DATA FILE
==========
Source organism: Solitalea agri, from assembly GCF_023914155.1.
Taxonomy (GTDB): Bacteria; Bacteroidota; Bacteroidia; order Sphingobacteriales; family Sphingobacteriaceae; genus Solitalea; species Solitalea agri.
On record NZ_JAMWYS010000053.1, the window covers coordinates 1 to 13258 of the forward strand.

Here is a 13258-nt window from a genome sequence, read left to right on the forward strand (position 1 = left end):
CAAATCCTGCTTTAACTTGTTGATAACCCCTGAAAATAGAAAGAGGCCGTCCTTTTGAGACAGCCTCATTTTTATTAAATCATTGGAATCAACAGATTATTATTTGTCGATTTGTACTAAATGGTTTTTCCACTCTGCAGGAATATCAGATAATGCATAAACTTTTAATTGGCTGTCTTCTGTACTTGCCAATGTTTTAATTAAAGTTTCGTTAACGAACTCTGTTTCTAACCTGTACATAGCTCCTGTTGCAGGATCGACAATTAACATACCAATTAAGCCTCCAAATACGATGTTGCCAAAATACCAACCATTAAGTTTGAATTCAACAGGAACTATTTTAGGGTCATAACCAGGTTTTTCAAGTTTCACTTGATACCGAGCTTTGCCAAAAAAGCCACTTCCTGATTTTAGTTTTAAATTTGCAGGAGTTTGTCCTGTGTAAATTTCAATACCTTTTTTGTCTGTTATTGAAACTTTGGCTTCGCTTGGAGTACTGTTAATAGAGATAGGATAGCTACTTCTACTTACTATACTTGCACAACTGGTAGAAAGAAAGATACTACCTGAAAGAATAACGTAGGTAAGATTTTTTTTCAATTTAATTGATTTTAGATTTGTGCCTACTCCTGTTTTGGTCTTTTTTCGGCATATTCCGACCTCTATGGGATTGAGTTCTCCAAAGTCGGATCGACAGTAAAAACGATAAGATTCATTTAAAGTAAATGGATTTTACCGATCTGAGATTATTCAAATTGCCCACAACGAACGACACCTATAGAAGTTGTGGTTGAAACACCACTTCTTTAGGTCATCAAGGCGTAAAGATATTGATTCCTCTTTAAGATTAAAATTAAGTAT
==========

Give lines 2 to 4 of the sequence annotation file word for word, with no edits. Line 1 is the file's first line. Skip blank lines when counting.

Taxonomy (GTDB): Bacteria; Bacteroidota; Bacteroidia; order Sphingobacteriales; family Sphingobacteriaceae; genus Solitalea; species Solitalea agri.
On record NZ_JAMWYS010000053.1, the window covers coordinates 1 to 13258 of the forward strand.

Here is a 13258-nt window from a genome sequence, read left to right on the forward strand (position 1 = left end):